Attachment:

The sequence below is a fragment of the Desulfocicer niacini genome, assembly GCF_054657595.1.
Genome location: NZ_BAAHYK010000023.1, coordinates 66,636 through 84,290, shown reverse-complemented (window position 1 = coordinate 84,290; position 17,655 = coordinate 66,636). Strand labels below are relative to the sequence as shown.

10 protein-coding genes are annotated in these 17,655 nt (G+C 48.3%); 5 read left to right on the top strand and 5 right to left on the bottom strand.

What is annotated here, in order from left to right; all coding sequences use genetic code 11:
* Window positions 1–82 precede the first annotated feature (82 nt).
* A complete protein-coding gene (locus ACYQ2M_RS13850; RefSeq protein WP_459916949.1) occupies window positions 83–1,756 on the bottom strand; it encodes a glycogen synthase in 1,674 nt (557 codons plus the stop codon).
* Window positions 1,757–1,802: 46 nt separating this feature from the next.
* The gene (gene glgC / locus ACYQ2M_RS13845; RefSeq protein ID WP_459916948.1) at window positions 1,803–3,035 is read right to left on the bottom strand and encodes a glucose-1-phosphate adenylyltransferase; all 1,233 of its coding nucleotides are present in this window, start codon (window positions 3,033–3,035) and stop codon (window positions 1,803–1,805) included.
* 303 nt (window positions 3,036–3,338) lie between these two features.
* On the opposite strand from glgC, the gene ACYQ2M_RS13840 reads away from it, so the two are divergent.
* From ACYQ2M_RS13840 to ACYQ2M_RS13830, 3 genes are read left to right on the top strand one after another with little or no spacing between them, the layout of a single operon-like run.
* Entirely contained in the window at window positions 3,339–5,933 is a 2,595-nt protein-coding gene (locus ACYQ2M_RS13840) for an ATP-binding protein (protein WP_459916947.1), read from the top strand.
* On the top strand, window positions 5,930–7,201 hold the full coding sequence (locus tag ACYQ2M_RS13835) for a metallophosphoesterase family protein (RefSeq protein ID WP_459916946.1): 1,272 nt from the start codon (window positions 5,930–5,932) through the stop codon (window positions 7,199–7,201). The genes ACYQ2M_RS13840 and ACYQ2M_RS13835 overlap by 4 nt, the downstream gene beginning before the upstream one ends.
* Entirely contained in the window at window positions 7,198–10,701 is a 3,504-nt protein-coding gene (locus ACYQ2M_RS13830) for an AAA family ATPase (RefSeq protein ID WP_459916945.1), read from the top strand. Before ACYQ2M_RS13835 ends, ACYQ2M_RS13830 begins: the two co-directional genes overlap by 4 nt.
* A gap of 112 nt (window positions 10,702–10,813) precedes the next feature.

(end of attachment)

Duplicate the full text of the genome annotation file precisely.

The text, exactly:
The sequence below is a fragment of the Desulfocicer niacini genome, assembly GCF_054657595.1.
Genome location: NZ_BAAHYK010000023.1, coordinates 66,636 through 84,290, shown reverse-complemented (window position 1 = coordinate 84,290; position 17,655 = coordinate 66,636). Strand labels below are relative to the sequence as shown.

10 protein-coding genes are annotated in these 17,655 nt (G+C 48.3%); 5 read left to right on the top strand and 5 right to left on the bottom strand.

What is annotated here, in order from left to right; all coding sequences use genetic code 11:
* Window positions 1–82 precede the first annotated feature (82 nt).
* A complete protein-coding gene (locus ACYQ2M_RS13850; RefSeq protein WP_459916949.1) occupies window positions 83–1,756 on the bottom strand; it encodes a glycogen synthase in 1,674 nt (557 codons plus the stop codon).
* Window positions 1,757–1,802: 46 nt separating this feature from the next.
* The gene (gene glgC / locus ACYQ2M_RS13845; RefSeq protein ID WP_459916948.1) at window positions 1,803–3,035 is read right to left on the bottom strand and encodes a glucose-1-phosphate adenylyltransferase; all 1,233 of its coding nucleotides are present in this window, start codon (window positions 3,033–3,035) and stop codon (window positions 1,803–1,805) included.
* 303 nt (window positions 3,036–3,338) lie between these two features.
* On the opposite strand from glgC, the gene ACYQ2M_RS13840 reads away from it, so the two are divergent.
* From ACYQ2M_RS13840 to ACYQ2M_RS13830, 3 genes are read left to right on the top strand one after another with little or no spacing between them, the layout of a single operon-like run.
* Entirely contained in the window at window positions 3,339–5,933 is a 2,595-nt protein-coding gene (locus ACYQ2M_RS13840) for an ATP-binding protein (protein WP_459916947.1), read from the top strand.
* On the top strand, window positions 5,930–7,201 hold the full coding sequence (locus tag ACYQ2M_RS13835) for a metallophosphoesterase family protein (RefSeq protein ID WP_459916946.1): 1,272 nt from the start codon (window positions 5,930–5,932) through the stop codon (window positions 7,199–7,201). The genes ACYQ2M_RS13840 and ACYQ2M_RS13835 overlap by 4 nt, the downstream gene beginning before the upstream one ends.
* Entirely contained in the window at window positions 7,198–10,701 is a 3,504-nt protein-coding gene (locus ACYQ2M_RS13830) for an AAA family ATPase (RefSeq protein ID WP_459916945.1), read from the top strand. Before ACYQ2M_RS13835 ends, ACYQ2M_RS13830 begins: the two co-directional genes overlap by 4 nt.
* A gap of 112 nt (window positions 10,702–10,813) precedes the next feature.